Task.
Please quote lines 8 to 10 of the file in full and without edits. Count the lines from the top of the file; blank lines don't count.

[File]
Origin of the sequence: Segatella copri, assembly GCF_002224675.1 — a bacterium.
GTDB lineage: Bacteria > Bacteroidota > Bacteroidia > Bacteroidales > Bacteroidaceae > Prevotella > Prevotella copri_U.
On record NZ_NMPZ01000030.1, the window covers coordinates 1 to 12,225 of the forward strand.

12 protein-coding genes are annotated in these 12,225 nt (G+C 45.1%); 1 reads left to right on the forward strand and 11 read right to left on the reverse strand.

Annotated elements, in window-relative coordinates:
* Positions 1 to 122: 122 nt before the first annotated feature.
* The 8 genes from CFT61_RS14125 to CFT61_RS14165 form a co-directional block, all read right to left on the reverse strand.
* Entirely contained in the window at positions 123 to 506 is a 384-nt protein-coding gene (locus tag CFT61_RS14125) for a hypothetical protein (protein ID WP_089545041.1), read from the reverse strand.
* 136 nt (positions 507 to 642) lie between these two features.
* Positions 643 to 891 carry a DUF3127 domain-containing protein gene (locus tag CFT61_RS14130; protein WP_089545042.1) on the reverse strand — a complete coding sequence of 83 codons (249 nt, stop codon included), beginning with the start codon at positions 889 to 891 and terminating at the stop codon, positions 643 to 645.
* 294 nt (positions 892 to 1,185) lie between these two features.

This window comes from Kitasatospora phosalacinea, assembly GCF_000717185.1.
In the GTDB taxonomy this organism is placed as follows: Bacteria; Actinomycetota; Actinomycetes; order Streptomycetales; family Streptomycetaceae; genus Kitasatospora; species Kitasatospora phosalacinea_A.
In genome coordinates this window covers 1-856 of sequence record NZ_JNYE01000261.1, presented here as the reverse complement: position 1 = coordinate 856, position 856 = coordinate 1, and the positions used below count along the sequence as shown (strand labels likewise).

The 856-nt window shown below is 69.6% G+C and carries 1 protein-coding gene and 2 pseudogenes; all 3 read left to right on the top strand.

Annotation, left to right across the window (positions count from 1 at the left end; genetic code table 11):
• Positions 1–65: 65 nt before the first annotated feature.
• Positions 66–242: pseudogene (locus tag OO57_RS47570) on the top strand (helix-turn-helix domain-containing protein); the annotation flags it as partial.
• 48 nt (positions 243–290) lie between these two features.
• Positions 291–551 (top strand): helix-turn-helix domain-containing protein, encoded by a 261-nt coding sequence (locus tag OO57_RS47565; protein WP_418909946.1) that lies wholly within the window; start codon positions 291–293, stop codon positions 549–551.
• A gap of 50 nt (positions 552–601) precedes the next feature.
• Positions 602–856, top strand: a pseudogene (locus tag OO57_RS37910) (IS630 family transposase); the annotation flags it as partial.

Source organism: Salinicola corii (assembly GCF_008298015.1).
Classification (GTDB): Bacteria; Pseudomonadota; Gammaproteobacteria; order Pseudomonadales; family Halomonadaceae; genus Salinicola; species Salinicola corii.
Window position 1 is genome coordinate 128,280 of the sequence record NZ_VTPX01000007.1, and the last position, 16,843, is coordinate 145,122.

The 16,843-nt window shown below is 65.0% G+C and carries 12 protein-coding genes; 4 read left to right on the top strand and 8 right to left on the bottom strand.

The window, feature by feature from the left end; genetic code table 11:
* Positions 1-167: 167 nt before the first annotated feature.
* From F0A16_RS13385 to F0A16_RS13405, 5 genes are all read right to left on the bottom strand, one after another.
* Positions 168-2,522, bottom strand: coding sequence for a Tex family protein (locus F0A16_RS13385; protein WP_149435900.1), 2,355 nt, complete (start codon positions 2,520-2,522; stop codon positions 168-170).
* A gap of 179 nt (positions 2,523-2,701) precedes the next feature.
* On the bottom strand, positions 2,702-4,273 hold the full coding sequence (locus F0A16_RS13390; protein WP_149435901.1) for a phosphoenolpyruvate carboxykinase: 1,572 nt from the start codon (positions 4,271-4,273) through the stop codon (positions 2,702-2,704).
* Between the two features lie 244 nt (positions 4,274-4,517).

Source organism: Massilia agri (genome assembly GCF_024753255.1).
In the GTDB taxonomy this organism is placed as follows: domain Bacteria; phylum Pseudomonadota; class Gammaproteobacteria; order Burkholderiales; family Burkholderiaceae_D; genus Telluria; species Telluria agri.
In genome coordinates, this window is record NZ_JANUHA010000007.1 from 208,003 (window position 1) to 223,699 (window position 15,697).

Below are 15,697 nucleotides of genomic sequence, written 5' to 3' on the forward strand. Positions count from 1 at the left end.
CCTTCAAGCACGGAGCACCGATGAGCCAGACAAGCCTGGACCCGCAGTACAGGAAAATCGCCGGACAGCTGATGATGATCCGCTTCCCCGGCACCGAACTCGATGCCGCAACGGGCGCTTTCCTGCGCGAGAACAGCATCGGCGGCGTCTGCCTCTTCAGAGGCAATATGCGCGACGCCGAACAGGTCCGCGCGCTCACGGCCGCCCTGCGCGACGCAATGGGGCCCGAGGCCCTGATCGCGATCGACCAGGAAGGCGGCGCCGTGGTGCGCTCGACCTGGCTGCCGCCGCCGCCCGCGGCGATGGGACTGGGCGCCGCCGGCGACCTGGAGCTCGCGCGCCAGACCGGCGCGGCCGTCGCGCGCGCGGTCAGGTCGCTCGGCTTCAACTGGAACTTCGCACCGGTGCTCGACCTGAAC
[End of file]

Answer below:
* Entirely contained in the window at positions 123 to 506 is a 384-nt protein-coding gene (locus tag CFT61_RS14125) for a hypothetical protein (protein ID WP_089545041.1), read from the reverse strand.
* 136 nt (positions 507 to 642) lie between these two features.
* Positions 643 to 891 carry a DUF3127 domain-containing protein gene (locus tag CFT61_RS14130; protein WP_089545042.1) on the reverse strand — a complete coding sequence of 83 codons (249 nt, stop codon included), beginning with the start codon at positions 889 to 891 and terminating at the stop codon, positions 643 to 645.